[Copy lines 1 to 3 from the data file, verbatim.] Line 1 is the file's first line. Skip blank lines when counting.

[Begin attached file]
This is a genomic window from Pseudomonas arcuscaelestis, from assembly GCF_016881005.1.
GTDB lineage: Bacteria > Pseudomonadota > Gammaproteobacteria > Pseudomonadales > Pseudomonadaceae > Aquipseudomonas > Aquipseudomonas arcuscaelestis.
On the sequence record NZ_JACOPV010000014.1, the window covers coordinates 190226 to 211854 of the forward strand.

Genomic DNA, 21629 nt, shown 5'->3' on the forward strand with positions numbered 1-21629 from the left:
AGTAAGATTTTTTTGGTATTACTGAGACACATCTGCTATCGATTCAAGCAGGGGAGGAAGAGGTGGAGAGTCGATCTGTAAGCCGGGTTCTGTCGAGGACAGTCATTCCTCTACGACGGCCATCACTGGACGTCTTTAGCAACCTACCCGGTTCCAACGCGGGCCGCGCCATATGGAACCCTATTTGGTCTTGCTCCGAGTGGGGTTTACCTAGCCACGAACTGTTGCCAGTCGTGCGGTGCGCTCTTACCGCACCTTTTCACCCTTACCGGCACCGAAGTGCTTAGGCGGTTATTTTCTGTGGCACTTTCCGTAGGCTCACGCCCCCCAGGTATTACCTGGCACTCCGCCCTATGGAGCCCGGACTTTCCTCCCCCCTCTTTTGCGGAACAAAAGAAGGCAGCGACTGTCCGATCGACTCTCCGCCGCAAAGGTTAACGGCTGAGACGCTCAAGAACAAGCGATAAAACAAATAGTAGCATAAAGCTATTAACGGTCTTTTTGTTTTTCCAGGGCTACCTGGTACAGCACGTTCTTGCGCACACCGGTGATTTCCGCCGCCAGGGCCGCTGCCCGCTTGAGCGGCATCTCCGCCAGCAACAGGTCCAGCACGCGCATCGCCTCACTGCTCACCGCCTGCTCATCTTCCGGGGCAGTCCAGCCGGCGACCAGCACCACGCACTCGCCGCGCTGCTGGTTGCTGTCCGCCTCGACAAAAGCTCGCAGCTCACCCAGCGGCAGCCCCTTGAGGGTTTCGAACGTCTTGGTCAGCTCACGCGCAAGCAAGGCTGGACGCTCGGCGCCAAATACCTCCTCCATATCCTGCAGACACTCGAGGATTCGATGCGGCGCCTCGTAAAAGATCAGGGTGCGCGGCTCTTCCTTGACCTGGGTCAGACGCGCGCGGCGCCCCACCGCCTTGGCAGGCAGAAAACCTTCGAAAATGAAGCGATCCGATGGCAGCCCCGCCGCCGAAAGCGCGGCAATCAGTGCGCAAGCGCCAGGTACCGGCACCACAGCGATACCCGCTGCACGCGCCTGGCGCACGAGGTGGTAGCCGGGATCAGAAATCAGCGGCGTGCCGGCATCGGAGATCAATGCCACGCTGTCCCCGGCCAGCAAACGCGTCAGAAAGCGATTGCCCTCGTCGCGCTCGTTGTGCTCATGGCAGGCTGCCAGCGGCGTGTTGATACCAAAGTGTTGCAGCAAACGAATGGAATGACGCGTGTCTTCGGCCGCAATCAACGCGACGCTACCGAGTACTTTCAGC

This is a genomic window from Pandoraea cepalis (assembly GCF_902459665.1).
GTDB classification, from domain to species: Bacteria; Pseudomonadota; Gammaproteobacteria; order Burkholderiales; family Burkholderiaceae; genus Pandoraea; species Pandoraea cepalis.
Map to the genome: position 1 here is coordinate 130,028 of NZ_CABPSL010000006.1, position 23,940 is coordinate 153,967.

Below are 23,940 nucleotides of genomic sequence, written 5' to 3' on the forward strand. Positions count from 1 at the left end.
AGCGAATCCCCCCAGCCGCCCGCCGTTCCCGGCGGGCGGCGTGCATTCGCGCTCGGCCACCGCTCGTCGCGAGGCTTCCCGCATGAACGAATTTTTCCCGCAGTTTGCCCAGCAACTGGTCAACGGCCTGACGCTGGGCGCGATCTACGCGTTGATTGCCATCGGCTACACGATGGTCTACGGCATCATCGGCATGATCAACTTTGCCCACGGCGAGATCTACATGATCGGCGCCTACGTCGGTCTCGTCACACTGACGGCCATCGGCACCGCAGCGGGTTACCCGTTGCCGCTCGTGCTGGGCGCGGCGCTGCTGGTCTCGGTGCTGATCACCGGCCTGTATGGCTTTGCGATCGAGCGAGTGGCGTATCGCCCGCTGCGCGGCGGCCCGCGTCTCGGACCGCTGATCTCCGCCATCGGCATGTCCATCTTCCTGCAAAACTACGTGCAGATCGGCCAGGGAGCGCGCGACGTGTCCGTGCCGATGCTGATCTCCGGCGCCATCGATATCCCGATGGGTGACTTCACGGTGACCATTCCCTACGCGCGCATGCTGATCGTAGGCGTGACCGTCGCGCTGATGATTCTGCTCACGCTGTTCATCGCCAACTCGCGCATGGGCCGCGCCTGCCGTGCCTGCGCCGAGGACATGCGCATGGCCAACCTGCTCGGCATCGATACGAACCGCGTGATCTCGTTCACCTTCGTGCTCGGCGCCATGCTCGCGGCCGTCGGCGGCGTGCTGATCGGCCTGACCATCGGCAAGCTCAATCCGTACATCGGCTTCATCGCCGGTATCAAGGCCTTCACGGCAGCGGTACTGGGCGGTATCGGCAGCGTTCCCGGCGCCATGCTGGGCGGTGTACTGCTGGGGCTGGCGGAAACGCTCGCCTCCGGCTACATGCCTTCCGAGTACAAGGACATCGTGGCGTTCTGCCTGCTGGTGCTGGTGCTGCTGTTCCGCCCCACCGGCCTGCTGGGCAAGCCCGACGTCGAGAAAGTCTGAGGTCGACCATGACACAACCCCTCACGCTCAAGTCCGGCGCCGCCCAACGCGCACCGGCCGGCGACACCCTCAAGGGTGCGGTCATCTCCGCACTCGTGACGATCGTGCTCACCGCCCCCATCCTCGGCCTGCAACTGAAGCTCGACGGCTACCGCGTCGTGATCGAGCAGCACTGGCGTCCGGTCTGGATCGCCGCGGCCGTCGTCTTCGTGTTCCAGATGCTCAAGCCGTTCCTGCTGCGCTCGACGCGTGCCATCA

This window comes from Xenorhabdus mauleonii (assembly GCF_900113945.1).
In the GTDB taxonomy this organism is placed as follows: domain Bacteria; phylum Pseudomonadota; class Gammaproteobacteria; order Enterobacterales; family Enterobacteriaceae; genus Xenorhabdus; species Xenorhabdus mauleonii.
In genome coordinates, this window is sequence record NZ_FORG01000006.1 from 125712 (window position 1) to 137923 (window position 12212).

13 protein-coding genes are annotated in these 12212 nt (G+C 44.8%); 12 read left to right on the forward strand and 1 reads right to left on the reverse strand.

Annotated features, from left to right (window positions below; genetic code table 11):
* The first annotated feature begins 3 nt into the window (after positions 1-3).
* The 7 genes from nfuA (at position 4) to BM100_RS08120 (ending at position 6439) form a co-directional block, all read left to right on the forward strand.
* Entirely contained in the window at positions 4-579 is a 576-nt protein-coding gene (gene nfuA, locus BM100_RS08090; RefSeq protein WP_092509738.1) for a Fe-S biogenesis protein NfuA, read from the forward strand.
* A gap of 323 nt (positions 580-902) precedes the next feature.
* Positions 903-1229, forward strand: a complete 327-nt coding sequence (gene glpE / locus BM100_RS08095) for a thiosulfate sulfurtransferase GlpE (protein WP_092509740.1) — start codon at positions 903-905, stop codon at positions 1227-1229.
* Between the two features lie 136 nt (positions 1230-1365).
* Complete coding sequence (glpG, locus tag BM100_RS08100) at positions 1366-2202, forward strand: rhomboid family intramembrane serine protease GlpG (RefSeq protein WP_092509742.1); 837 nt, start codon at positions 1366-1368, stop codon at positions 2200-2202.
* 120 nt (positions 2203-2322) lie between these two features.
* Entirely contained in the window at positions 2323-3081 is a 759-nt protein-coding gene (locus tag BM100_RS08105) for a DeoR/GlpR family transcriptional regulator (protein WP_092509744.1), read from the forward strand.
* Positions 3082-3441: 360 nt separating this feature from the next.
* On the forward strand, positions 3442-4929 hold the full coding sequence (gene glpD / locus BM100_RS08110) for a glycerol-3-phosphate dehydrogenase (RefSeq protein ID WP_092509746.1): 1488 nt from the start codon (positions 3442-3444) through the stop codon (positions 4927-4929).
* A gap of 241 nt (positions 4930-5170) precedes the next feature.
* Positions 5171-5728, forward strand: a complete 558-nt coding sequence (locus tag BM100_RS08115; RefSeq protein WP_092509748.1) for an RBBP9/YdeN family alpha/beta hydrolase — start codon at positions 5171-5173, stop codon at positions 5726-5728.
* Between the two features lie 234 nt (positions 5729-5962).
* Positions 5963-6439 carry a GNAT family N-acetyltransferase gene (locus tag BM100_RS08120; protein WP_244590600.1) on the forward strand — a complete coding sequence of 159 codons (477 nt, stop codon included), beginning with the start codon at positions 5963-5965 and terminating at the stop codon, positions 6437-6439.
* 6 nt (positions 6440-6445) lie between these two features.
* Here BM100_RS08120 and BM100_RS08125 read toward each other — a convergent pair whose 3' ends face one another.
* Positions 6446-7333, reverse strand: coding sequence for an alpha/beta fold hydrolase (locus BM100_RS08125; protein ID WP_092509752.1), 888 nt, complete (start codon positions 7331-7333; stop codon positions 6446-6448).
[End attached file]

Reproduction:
This is a genomic window from Pseudomonas arcuscaelestis, from assembly GCF_016881005.1.
GTDB lineage: Bacteria > Pseudomonadota > Gammaproteobacteria > Pseudomonadales > Pseudomonadaceae > Aquipseudomonas > Aquipseudomonas arcuscaelestis.
On the sequence record NZ_JACOPV010000014.1, the window covers coordinates 190226 to 211854 of the forward strand.